Navigational Information

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Navigational information consists of isogonic lines and values, local magnetic disturbance notes, aeronautical lights, airway intersection depictions, and VFR checkpoints. Isogonic lines (lines of equal magnetic declination for a given time) provide the pilot with the difference between true north and magnetic north in degrees. These lines and values are updated every five years. Local magnetic notes alert pilots to areas where the magnetic compass might be unreliable, often due to large deposits of iron ore. 

Aeronautical lights at one time were a primary means of navigation —the lighted airways of the 1930s. Light symbols are depicted on visual charts for their navigational value; however, because electronic aids have taken over the majority of navigational needs, many of the old and large airport beacons have been replaced with smaller units. This can lead to confusion. The Bakersfield, California, Meadows Airport has one of the small, less-intense beacons, while the nearby Shafter Airport has the large unit. Pilots, including Army helicopter pilots, regularly key on the Shafter beacon, and even land at the wrong airport. The larger lights can often be seen twice as far as the smaller units. Airport rotating or oscillating beacons are indicated by a star adjacent to the airport symbol and operate sunset to sunrise. Rotating lights (with flashing code identification) and course lights are from the lighted airway days, and almost all have been decommissioned.

Named intersections that can be used as reporting points are depicted on some visual charts. The intersections consist of a fiveletter name and might be difficult to pronounce. Use of intersections by VFR pilots is limited because the cross-fix radial headings are not shown. Intersections made up of VOR radials are shown in blue; those made up with low-frequency radio beacons are shown in magenta.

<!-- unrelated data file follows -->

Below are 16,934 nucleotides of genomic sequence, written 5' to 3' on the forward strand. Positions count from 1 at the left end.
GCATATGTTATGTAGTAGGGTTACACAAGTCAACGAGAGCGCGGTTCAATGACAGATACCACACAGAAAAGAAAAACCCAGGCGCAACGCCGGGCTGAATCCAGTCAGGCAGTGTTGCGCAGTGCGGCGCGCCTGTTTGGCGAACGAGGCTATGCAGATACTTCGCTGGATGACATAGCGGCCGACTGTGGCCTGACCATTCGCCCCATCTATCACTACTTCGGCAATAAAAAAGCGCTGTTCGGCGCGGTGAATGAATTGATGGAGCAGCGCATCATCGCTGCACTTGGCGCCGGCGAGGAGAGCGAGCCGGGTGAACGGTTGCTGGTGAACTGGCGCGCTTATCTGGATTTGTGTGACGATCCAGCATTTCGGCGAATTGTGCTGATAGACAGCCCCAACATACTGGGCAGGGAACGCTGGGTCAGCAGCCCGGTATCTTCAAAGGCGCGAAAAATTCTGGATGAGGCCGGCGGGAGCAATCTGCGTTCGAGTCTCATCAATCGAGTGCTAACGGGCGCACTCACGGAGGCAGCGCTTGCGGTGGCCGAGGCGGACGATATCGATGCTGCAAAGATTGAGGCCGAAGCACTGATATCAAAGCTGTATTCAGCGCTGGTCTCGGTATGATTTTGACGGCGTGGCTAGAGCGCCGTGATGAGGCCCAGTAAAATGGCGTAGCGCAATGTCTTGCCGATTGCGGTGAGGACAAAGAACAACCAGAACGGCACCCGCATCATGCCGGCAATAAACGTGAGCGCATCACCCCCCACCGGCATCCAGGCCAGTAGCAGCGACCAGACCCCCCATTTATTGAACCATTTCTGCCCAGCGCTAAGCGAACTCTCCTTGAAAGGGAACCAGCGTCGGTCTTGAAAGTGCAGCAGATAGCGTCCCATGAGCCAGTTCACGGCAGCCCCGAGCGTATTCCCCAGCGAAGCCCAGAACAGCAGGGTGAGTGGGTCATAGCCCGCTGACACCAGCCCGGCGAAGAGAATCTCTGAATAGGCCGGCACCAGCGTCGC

Visual ground signs and VFR checkpoints that are easily recognizable from the air are depicted. Many visual signs are left over from the early days of aviation, have faded, and are of little value; others are large and prominent.

Special conservation areas a20re shown on sectional charts. Landing, except in an emergency, is prohibited on lands or waters administered by the National Park Service, U.S. Fish and Wildlife Service, or U.S. Forest Service without authorization. All aircraft are requested to maintain a minimum altitude of 2000 feet above the surface. The Yosemite National Park is one of these areas.

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